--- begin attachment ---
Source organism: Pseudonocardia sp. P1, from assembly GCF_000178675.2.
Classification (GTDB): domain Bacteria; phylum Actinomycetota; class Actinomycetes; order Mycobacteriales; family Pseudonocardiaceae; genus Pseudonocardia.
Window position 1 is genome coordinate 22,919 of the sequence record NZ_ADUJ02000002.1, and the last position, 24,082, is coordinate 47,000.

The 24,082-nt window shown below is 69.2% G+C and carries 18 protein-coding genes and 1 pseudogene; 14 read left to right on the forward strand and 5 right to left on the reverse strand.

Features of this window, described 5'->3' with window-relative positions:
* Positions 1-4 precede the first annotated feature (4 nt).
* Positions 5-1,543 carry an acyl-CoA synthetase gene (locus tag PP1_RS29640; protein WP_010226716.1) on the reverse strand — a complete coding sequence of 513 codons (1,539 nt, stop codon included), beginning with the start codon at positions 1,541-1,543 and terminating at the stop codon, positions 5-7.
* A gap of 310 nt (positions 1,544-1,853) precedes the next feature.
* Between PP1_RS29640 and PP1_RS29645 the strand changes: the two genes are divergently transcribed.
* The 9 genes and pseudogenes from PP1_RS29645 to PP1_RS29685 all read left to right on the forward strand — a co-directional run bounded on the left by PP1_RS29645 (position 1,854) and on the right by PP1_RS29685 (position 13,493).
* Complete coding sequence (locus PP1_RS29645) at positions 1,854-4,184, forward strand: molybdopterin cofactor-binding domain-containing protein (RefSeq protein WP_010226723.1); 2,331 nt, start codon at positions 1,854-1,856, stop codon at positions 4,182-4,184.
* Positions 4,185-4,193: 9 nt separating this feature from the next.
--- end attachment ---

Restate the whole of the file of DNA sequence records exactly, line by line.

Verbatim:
Source organism: Pseudonocardia sp. P1, from assembly GCF_000178675.2.
Classification (GTDB): domain Bacteria; phylum Actinomycetota; class Actinomycetes; order Mycobacteriales; family Pseudonocardiaceae; genus Pseudonocardia.
Window position 1 is genome coordinate 22,919 of the sequence record NZ_ADUJ02000002.1, and the last position, 24,082, is coordinate 47,000.

The 24,082-nt window shown below is 69.2% G+C and carries 18 protein-coding genes and 1 pseudogene; 14 read left to right on the forward strand and 5 right to left on the reverse strand.

Features of this window, described 5'->3' with window-relative positions:
* Positions 1-4 precede the first annotated feature (4 nt).
* Positions 5-1,543 carry an acyl-CoA synthetase gene (locus tag PP1_RS29640; protein WP_010226716.1) on the reverse strand — a complete coding sequence of 513 codons (1,539 nt, stop codon included), beginning with the start codon at positions 1,541-1,543 and terminating at the stop codon, positions 5-7.
* A gap of 310 nt (positions 1,544-1,853) precedes the next feature.
* Between PP1_RS29640 and PP1_RS29645 the strand changes: the two genes are divergently transcribed.
* The 9 genes and pseudogenes from PP1_RS29645 to PP1_RS29685 all read left to right on the forward strand — a co-directional run bounded on the left by PP1_RS29645 (position 1,854) and on the right by PP1_RS29685 (position 13,493).
* Complete coding sequence (locus PP1_RS29645) at positions 1,854-4,184, forward strand: molybdopterin cofactor-binding domain-containing protein (RefSeq protein WP_010226723.1); 2,331 nt, start codon at positions 1,854-1,856, stop codon at positions 4,182-4,184.
* Positions 4,185-4,193: 9 nt separating this feature from the next.